U-M students triumph in national STEM scholarship competitions


University of Michigan students continue to shine in national scholarship and fellowship award competitions, and this academic year was an especially impressive one for undergraduates who plan to pursue research careers in the science, technology, engineering and math fields.

Record number of Goldwater recipients

U-M has had at least one student win the Goldwater Scholarship every year since 1991, and in recent years as many as four students have won in a single award cycle. In 2022, U-M had five Goldwater Scholars: Nick Cemalovic (pharmacy), Faye Jackson (mathematics), Daniel Liu (chemistry and computer science), Jonah Nan (mathematics) and Anna Simpson (physics, astronomy and astrophysics).

The Goldwater Scholarship was established by Congress in 1986 and is considered the premier national award for undergraduates who plan to pursue STEM research careers. U-M was one of only two universities to have five Goldwater Scholars this year.

The 2022 Scholars helped move U-M into sixth place for all-time Goldwater Scholars. Since 2014, U-M has had more Goldwater Scholars than any university other than Stanford.

Churchill funds year at Cambridge

Biology, health and society major Karthik Ravi was a Goldwater Scholar in 2021. Now, he is just one of 15 U.S. students to win a Churchill Scholarship.

He will pursue a Master of Philosophy by research in medical sciences at Cambridge before returning to the U.S. for medical school.

“My specific project will be about exploring the feasibility of using urine and plasma as a reservoir for tumor DNA from high-grade brain tumors,” he said.

The Churchill Scholarship funds one year of STEM graduate research or study at the University of Cambridge. This is U-M’s second year in a row with a Churchill Scholar.

Mathematics graduate and 2021 Goldwater Scholar Jack Haviland was an alternate for the Churchill Scholarship.

U-M’s latest Astronaut Scholar

Physics and astronomy senior Anna Simpson won the Astronaut Scholarship. Simpson has been working with David Gerdes, Arthur F. Thurnau Professor and professor of physics and astronomy, on research related to trans-Neptunian objects since 2019. She plans to pursue a Ph.D. in astronomy and planetary science with a research focus on the Solar System or exoplanets.

Created in 1984 for the six surviving Mercury 7 astronauts, the Astronaut Scholarship awards up to $15,000 to the winning student, along with an expense-paid trip to Washington, D.C., for the Innovators Gala and an opportunity to present their research.

Winners also receive membership in the Astronaut Scholar Honor Society where they can receive mentoring from other scholars, research industry professionals and NASA astronauts.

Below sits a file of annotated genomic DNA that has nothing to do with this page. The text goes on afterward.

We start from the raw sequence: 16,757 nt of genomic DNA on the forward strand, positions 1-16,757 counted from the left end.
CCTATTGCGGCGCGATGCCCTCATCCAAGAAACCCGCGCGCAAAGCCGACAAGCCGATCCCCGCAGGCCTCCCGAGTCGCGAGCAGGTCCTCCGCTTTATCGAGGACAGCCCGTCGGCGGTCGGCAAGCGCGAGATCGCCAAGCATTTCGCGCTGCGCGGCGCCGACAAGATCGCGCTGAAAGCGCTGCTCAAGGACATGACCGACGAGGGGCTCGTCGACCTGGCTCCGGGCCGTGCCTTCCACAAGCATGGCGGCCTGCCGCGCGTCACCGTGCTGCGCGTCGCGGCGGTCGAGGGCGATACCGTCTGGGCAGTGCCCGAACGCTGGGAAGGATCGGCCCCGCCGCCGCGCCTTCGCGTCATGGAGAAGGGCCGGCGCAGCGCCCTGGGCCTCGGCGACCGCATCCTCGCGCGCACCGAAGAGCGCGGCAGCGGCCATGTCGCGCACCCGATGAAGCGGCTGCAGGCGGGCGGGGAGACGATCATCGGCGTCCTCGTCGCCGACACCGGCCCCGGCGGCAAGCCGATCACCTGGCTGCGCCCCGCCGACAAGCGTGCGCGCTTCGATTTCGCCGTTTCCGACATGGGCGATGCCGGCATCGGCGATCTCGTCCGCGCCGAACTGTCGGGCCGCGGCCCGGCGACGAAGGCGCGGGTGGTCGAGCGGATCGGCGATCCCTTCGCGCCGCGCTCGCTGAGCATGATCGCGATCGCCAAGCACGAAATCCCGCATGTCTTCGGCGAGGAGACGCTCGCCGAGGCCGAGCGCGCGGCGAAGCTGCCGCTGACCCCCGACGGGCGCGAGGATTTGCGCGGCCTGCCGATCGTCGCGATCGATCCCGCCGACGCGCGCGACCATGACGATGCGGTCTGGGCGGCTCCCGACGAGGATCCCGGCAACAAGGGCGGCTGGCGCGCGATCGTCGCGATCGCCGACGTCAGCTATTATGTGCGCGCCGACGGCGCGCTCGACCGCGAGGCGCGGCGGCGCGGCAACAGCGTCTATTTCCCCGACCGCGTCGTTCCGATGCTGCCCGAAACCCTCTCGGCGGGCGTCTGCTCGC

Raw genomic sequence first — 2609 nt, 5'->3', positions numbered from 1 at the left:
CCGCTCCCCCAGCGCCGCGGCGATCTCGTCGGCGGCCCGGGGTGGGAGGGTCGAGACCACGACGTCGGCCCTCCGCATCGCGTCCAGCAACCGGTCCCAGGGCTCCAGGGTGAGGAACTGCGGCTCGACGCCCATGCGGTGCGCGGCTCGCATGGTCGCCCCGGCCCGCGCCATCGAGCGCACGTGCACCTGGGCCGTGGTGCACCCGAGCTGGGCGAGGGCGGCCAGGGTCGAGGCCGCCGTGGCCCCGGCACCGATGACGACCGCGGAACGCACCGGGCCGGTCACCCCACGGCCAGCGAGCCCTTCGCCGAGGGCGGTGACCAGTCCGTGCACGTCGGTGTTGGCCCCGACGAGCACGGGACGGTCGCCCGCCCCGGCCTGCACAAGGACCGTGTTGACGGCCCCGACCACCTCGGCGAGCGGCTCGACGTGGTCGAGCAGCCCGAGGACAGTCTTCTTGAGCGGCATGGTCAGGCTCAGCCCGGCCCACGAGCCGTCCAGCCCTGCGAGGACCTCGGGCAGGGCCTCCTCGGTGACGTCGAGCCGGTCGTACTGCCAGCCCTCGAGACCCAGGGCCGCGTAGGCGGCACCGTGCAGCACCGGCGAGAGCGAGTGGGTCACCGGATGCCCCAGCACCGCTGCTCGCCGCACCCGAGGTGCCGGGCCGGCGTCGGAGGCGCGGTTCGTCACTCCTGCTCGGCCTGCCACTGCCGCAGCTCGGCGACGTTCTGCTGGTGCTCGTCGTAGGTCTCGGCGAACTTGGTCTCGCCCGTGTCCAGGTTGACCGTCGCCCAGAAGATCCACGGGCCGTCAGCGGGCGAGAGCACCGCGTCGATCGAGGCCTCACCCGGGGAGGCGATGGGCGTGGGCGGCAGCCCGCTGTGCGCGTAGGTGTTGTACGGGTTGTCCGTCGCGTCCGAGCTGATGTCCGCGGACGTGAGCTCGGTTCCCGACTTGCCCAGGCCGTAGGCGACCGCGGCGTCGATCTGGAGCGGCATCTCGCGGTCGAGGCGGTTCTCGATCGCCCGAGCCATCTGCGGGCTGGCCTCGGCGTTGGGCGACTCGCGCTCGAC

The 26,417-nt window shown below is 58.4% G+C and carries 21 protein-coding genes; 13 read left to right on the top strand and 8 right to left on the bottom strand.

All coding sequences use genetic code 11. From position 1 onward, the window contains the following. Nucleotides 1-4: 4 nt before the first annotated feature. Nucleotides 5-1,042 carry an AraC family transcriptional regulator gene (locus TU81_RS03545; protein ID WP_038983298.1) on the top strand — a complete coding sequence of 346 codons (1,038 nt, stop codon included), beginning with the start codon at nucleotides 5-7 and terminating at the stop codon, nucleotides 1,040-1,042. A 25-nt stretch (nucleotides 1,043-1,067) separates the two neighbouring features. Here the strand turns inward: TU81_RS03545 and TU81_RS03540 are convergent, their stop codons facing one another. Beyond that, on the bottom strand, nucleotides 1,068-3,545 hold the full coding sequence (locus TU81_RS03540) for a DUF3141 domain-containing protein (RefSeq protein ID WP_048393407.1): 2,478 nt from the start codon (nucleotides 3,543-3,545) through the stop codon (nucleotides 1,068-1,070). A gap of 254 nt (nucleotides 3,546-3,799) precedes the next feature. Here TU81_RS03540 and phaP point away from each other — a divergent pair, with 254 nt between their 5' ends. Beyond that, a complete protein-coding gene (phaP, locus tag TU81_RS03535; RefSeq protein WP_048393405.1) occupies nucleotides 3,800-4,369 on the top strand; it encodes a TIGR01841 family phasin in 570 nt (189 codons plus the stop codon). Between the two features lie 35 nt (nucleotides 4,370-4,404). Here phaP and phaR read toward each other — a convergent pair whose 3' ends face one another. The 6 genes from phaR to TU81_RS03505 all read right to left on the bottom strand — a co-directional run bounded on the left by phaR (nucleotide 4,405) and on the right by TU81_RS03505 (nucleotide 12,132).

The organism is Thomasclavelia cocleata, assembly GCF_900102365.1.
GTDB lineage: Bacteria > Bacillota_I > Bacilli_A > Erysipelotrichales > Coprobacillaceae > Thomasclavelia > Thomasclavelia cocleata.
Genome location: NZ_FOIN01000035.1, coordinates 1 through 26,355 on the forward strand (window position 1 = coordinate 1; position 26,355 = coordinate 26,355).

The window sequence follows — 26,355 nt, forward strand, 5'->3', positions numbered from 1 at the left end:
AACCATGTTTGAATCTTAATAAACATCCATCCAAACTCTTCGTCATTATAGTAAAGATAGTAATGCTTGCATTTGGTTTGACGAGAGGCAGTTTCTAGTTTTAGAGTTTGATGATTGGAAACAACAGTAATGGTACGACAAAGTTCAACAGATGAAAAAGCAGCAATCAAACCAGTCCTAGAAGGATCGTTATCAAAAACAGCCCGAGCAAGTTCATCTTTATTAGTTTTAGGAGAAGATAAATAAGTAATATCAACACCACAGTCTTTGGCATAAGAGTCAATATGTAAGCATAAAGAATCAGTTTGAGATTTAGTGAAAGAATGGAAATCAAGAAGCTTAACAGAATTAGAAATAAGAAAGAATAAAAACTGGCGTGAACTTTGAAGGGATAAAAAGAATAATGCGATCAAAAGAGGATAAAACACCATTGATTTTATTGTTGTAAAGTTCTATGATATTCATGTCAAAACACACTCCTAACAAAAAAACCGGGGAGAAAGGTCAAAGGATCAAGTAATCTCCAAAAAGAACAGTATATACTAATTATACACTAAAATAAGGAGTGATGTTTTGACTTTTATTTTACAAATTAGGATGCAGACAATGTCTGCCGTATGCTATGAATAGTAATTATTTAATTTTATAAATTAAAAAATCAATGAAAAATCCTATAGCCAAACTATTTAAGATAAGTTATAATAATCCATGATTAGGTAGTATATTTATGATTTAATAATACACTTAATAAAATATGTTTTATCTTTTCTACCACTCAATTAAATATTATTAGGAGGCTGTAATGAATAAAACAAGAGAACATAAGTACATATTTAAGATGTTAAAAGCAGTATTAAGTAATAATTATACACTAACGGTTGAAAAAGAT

U-M Stem Research Career Award

Aerospace engineering junior Jose Luiz Vargas de Mendonca has won the U-M Stem Research Career Award. He plans to pursue a Ph.D. in aerospace engineering and take a leading role in international space cooperation.

U-M STEM RCA supports accomplished sophomores and juniors who plan to pursue a Ph.D. or M.D.-Ph.D. and research career in a STEM field.

The award provides an inclusive option for U-M’s international students, as many national scholarships are limited to U.S. citizens or permanent residents. For example, this year’s winner is from Brazil.

Graduate students win NSF-GRFP awards

The National Science Foundation Graduate Research Fellowship Program supports phenomenal graduate students pursuing research-based master’s and doctoral degrees in NSF-supported STEM disciplines.

The five-year fellowship includes three years of financial support including an annual stipend of $34,000 and a cost-of-education allowance of $12,000 to the institution.

This year, 44 U-M graduating seniors and current graduate students have won fellowships in a wide variety of STEM fields. The College of Engineering students had a particularly strong showing this cycle, with 21 of the 44 winners pursuing degrees in engineering fields.

U-M consistently ranks among the top 10 universities for NSF-GRFs received each year.


The Office of National Scholarships and Fellowships runs the nomination process for many of these scholarships, and advises undergraduates as they pursue competitive awards. Recent highlights along with many STEM research awards include the second year in a row U-M students were named Rhodes or Truman scholars.

“U-M’s support for undergraduate research is second to none. Each year hundreds of undergraduates are meaningfully engaged in research projects on our campus,” said ONSF Director Henry Dyson.

“Even for students who don’t win these highly competitive awards, the application process for the above awards is a beneficial process preparing them for graduate admissions. In the last eight years, nearly 100 applicants for these awards have gone on to Ph.D. and M.D.-Ph.D. programs at leading universities.”


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